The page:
In a few days, it'll all be over. It'll either be President Al Gore (inventor, by the way, of the algorithm, without which computers would not exist), or President George W. Bush (let's call him "Incurious George").
Al and George W. are wholly recognizable types. Al: hard-working, serious, empathetic, painfully eager to reach out to others, somewhat embarrassed by his fortunate ancestry and wholly caught up in the tumult of those extraordinary times.
George W: serenely unaware of and unaffected by the changing world, never imagining that the era of Wasp ascendancy in all things was coming to an end.
Our native aristocracy, such as it is, produces two very different kinds of leaders. On the one hand, you have the caretakers -- those who simply do their best to extend and protect the existing order. Look at Taft, Hoover, Bush the Elder; they saw themselves as stewards, as fiduciaries, not as change agents.
As president, George W. would certainly fall into this category. He'd protect inherited wealth, grease the skids for business and curb the regulatory powers of the Feds.
But we've produced another kind of aristocrat, those who, like Teddy Roosevelt, FDR, and Jack Kennedy, believe that their privileged lives confer obligation, not opportunity. Rather than using their connections to get richer, they dedicate their lives to enlarging and amplifying the promise of this country. Al Gore falls squarely within this tradition.
And that's why Al so desperately wants to be president and so often makes a pandering fool of himself in the process. He wants to make the world a better place. And that's also why George W., with his careless charm, is just a little imprecise about the details of governance. Running the country is the Bush family business, and the family has loyal consiglieres like Dick Cheney and Condoleeza Rice to do the actual work.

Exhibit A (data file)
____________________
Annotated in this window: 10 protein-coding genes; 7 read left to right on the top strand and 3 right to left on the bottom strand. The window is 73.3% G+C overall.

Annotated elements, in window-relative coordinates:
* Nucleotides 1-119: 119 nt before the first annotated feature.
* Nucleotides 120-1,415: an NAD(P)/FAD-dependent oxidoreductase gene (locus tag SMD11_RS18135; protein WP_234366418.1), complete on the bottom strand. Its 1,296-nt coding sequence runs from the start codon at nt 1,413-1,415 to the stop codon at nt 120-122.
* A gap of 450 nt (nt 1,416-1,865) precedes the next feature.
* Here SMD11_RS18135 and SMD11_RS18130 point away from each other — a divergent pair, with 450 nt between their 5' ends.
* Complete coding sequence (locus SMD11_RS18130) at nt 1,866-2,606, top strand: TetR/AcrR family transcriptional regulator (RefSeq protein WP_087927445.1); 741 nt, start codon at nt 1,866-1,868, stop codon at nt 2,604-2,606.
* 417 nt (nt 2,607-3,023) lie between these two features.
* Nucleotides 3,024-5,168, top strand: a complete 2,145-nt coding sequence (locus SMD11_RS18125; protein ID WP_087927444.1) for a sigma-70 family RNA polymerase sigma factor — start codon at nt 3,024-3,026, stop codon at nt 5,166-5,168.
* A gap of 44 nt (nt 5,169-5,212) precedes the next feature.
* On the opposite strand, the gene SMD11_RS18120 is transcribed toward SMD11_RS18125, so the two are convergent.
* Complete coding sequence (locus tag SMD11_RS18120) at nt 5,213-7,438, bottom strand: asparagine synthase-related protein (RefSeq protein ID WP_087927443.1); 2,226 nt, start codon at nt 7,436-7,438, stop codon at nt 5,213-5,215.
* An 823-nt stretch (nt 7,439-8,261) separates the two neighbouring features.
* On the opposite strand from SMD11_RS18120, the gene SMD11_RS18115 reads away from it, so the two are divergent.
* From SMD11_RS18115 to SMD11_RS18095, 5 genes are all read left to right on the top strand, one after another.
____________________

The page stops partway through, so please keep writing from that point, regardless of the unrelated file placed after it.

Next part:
Closer to home, this year's crop of initiatives has some seriously toxic potential. Like mixing uppers and downers with a stiff shot of bourbon, the interactions of the initiatives could produce some wonderfully horrific results. Suppose, for example, that we passed three statewide initiatives.
Amendment 21 would strip local governments of tax revenues, Amendment 23 would equitably fund public schools and Amendment 24 would, according to the real-estate community, virtually end real-estate development.
If we listen to the opponents of each, and then deduct 90 percent for lies and hyperbole, we're still left with disaster. Depleted tax revenues, shattered business confidence and heavy new demands on the public purse might bring about a replay of the late '80s, when Colorado Springs was the foreclosure capital of the country.
Will it happen? Who knows? Better to ask why all this stuff is on the ballot.
It's because the state Legislature is unable/unwilling to pass legislation that deals with the urgent issues of the day.
If we want good government, we've got to get rid of partisan elections (via, of course, an initiated amendment to the state constitution). Why can't candidates for the legislature run on their own merits, instead of hiding behind a party label?
Compare Mary Lou Makepeace, Ted Eastburn and Jim Null with Doug Dean, Doug Lamborn and Keith King. The former three won election to our nonpartisan City Council on their own considerable merits; the latter three have little to recommend them other than the "R" label that they bear. If we value representative government, we'd better fix it.
Meanwhile, as a resident of School District 11, I am literally praying for the passage of 3B, which would keep D-11 reasonably solvent.
As a community, we ought to be ashamed of ourselves for allowing our largest district to fall into such perilous straits. And even if we don't give a damn about the brats, 3B's failure would send property values tumbling throughout Colorado Springs.
Take a look at the Lowell neighborhood, which was literally destroyed after cash-strapped D-11 closed both the elementary and junior high school 15 years ago. Now imagine the impact of a dozen such closures, which 3B's failure might mandate. Families with school-age children would simply leave the district, rather than see their kids bused to crowded, dilapidated, and ill-equipped schools in another part of town.
And finally, this week's best disgruntled e-mail came from Sierra Club chapter president Jim Lockhart, the latest to testily weigh in on Mayor Makepeace's increasing reputation for playing obvious audience-member favorites. Lockhart's commentary came after last Thursday's city budget hearing: "I think a multiple regression analysis of who she [Mayor Makepeace] let speak for 10 minutes and who she cut off in mid-sentence would produce a perfect chart of who has influence in this town."